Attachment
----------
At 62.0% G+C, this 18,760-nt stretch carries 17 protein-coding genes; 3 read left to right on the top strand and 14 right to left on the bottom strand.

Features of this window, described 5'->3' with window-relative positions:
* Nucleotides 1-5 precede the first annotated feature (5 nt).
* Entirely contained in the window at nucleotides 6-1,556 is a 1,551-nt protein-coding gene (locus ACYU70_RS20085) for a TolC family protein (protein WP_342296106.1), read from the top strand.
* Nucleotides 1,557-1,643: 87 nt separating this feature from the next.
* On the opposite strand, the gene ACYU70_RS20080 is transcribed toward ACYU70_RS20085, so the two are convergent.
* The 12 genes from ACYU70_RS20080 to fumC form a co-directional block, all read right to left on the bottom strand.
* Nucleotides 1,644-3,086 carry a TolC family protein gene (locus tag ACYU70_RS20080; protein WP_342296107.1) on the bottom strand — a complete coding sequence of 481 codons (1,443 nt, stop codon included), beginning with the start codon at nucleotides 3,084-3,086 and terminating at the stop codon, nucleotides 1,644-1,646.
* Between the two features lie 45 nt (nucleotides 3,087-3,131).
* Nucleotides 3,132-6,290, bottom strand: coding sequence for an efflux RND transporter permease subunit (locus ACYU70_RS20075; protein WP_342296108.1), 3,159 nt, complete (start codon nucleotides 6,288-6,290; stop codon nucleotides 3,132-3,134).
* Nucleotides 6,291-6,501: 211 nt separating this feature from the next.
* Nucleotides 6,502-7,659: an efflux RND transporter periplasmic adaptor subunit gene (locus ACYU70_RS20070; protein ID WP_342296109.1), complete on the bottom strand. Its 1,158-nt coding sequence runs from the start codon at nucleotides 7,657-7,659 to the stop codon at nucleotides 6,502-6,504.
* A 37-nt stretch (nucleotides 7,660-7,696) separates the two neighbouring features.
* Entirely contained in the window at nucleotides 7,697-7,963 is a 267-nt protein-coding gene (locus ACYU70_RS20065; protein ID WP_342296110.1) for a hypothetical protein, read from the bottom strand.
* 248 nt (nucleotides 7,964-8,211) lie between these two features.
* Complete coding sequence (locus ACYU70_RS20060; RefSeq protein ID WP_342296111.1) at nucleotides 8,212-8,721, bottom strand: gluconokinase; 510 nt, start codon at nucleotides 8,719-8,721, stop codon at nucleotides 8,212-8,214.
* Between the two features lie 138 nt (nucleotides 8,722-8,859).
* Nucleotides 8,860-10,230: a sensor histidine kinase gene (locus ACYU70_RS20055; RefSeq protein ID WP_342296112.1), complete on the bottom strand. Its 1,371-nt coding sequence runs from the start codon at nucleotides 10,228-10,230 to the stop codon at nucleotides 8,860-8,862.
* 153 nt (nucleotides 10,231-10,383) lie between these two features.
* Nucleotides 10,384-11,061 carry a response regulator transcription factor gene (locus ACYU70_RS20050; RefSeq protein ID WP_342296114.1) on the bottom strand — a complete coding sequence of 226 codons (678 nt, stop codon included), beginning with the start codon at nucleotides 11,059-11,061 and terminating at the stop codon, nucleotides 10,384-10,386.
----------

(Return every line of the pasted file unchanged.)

At 62.0% G+C, this 18,760-nt stretch carries 17 protein-coding genes; 3 read left to right on the top strand and 14 right to left on the bottom strand.

Features of this window, described 5'->3' with window-relative positions:
* Nucleotides 1-5 precede the first annotated feature (5 nt).
* Entirely contained in the window at nucleotides 6-1,556 is a 1,551-nt protein-coding gene (locus ACYU70_RS20085) for a TolC family protein (protein WP_342296106.1), read from the top strand.
* Nucleotides 1,557-1,643: 87 nt separating this feature from the next.
* On the opposite strand, the gene ACYU70_RS20080 is transcribed toward ACYU70_RS20085, so the two are convergent.
* The 12 genes from ACYU70_RS20080 to fumC form a co-directional block, all read right to left on the bottom strand.
* Nucleotides 1,644-3,086 carry a TolC family protein gene (locus tag ACYU70_RS20080; protein WP_342296107.1) on the bottom strand — a complete coding sequence of 481 codons (1,443 nt, stop codon included), beginning with the start codon at nucleotides 3,084-3,086 and terminating at the stop codon, nucleotides 1,644-1,646.
* Between the two features lie 45 nt (nucleotides 3,087-3,131).
* Nucleotides 3,132-6,290, bottom strand: coding sequence for an efflux RND transporter permease subunit (locus ACYU70_RS20075; protein WP_342296108.1), 3,159 nt, complete (start codon nucleotides 6,288-6,290; stop codon nucleotides 3,132-3,134).
* Nucleotides 6,291-6,501: 211 nt separating this feature from the next.
* Nucleotides 6,502-7,659: an efflux RND transporter periplasmic adaptor subunit gene (locus ACYU70_RS20070; protein ID WP_342296109.1), complete on the bottom strand. Its 1,158-nt coding sequence runs from the start codon at nucleotides 7,657-7,659 to the stop codon at nucleotides 6,502-6,504.
* A 37-nt stretch (nucleotides 7,660-7,696) separates the two neighbouring features.
* Entirely contained in the window at nucleotides 7,697-7,963 is a 267-nt protein-coding gene (locus ACYU70_RS20065; protein ID WP_342296110.1) for a hypothetical protein, read from the bottom strand.
* 248 nt (nucleotides 7,964-8,211) lie between these two features.
* Complete coding sequence (locus ACYU70_RS20060; RefSeq protein ID WP_342296111.1) at nucleotides 8,212-8,721, bottom strand: gluconokinase; 510 nt, start codon at nucleotides 8,719-8,721, stop codon at nucleotides 8,212-8,214.
* Between the two features lie 138 nt (nucleotides 8,722-8,859).
* Nucleotides 8,860-10,230: a sensor histidine kinase gene (locus ACYU70_RS20055; RefSeq protein ID WP_342296112.1), complete on the bottom strand. Its 1,371-nt coding sequence runs from the start codon at nucleotides 10,228-10,230 to the stop codon at nucleotides 8,860-8,862.
* 153 nt (nucleotides 10,231-10,383) lie between these two features.
* Nucleotides 10,384-11,061 carry a response regulator transcription factor gene (locus ACYU70_RS20050; RefSeq protein ID WP_342296114.1) on the bottom strand — a complete coding sequence of 226 codons (678 nt, stop codon included), beginning with the start codon at nucleotides 11,059-11,061 and terminating at the stop codon, nucleotides 10,384-10,386.